Al Wortman graduated from Central in 1957 with a degree in music and countless memories from A Cappella Choir, band and directing the men’s chorus. What makes Wortman’s story unique, however, is what he left behind — Mu Gamma Pi, an honorary music fraternity exclusive to Central.
Sixty-one years later, Central senior Melissa Asklof is active in A Cappella Choir, Chamber Singers, Flying Pans Steel Drum Band and hand bells. As current president of Mu Gamma Pi, Asklof also helps the legacy live on.
Before contacting Alumni Relations this summer, Wortman wondered if Mu Gamma Pi still existed. In 1954, former professor Robert Rittenhouse encouraged Wortman and friends to form a society that honored people involved with music on campus. Wortman and his roommates met the challenge. They created the society’s name, vision, goals and requirements for joining. His two roommates, Glen Gosselink ’55 and Dean Van Haaften ’56, became Mu Gamma Pi’s first presidents, and Wortman followed in their footsteps his senior year.
Hairstyles and clothing may have changed since the ‘50s, but Mu Gamma Pi still seeks to honor students in music ensembles and create relationships among students and faculty involved with music. The society now has 16 members, triple the number involved last year. The only requirements for joining are participation in a musical ensemble and the society’s pledging process.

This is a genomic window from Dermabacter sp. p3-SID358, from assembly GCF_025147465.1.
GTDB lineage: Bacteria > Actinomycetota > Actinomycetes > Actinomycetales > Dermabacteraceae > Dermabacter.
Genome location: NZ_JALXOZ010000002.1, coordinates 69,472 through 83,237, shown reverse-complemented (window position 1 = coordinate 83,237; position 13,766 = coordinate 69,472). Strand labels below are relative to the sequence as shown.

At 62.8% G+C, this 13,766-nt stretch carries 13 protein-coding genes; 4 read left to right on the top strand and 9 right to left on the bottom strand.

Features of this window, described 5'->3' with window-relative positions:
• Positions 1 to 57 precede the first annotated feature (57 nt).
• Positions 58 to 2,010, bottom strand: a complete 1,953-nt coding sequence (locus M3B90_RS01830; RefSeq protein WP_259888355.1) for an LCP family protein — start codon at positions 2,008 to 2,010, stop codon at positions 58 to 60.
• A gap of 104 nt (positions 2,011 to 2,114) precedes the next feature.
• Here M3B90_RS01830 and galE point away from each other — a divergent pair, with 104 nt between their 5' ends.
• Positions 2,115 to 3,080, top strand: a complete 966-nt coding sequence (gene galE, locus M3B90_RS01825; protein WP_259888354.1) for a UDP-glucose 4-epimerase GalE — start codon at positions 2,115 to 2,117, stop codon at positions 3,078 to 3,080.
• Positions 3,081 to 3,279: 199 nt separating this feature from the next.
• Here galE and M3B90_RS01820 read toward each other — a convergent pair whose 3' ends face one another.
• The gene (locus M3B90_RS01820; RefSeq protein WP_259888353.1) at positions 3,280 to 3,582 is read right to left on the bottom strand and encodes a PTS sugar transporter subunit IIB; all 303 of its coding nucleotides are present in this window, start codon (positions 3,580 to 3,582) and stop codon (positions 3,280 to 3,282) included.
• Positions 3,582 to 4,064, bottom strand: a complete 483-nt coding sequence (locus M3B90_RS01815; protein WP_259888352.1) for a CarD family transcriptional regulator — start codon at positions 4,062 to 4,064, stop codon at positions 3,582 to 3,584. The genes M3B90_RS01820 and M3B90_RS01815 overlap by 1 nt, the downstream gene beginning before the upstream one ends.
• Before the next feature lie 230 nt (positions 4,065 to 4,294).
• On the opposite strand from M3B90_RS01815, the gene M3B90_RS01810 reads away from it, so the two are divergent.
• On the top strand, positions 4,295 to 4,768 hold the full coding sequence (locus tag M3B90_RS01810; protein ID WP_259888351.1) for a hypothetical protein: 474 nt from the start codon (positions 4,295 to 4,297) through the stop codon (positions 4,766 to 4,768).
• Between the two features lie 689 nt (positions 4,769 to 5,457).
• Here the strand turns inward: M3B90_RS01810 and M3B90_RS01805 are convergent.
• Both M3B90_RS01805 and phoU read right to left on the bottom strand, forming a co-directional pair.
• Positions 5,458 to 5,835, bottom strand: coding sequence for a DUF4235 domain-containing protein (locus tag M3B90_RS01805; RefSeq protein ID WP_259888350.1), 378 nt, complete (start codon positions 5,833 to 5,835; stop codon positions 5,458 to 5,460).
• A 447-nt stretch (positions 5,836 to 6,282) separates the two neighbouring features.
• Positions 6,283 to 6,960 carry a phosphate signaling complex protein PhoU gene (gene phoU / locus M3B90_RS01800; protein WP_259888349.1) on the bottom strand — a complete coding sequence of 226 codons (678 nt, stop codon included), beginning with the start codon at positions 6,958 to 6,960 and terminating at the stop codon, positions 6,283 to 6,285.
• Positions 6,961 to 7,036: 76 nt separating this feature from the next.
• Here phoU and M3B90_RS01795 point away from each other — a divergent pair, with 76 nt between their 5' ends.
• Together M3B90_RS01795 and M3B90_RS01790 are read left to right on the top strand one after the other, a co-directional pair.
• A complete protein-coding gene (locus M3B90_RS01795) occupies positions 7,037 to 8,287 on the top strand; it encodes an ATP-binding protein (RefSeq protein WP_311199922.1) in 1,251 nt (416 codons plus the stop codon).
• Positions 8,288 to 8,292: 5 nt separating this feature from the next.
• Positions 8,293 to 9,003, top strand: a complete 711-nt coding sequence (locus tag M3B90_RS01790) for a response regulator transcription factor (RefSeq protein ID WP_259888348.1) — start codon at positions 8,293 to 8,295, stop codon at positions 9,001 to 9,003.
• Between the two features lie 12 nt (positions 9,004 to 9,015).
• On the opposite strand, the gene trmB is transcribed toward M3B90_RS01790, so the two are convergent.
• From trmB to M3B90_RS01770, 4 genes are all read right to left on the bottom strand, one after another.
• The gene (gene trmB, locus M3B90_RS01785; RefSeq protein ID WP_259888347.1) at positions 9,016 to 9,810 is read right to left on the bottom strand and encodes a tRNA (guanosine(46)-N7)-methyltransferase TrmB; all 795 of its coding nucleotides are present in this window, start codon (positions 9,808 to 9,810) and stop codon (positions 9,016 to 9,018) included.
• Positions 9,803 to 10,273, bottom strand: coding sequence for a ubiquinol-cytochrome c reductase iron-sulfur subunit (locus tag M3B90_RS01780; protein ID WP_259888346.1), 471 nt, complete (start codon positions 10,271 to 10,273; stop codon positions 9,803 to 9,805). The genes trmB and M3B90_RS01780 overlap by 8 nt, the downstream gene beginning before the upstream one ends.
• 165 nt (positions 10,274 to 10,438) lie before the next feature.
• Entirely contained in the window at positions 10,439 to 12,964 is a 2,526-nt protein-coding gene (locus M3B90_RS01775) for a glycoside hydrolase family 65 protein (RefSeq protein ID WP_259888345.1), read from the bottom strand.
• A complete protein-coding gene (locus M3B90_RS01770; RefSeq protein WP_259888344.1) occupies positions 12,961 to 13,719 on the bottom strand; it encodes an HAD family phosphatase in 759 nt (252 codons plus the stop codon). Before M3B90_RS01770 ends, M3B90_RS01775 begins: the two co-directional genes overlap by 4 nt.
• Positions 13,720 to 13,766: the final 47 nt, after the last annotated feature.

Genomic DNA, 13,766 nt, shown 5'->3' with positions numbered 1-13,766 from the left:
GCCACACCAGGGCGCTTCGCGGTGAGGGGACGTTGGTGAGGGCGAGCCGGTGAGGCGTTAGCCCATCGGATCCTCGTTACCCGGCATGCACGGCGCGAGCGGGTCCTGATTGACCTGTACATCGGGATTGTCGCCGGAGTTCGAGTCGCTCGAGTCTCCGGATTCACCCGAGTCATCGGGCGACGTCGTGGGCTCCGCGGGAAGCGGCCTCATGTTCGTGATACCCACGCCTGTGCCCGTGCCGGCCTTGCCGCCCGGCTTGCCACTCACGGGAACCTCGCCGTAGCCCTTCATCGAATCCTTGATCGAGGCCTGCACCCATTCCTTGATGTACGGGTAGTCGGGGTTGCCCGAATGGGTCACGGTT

President Asklof has high hopes for the group this year. She invites the entire campus to musical movie nights, swing dances, karaoke nights and concerts featuring upcoming artists.
“I never thought I’d be president of any organization,” says Asklof. “I love it, and I love that they trust me to get their ideas out there as well as to give them good ideas about how to bring more music to Central.”
Asklof hopes to connect Mu Gamma Pi alumni and current members at a formal dinner this year. Although former president Wortman, a retired music professor, lives in Minnesota, he might make a trip to visit Central and his fraternity brothers and sisters soon.
“I’m just really happy that the organization is still going, and I wish them the best,” says Wortman. “It gives me some pride to have started an organization that’s lasted so long.”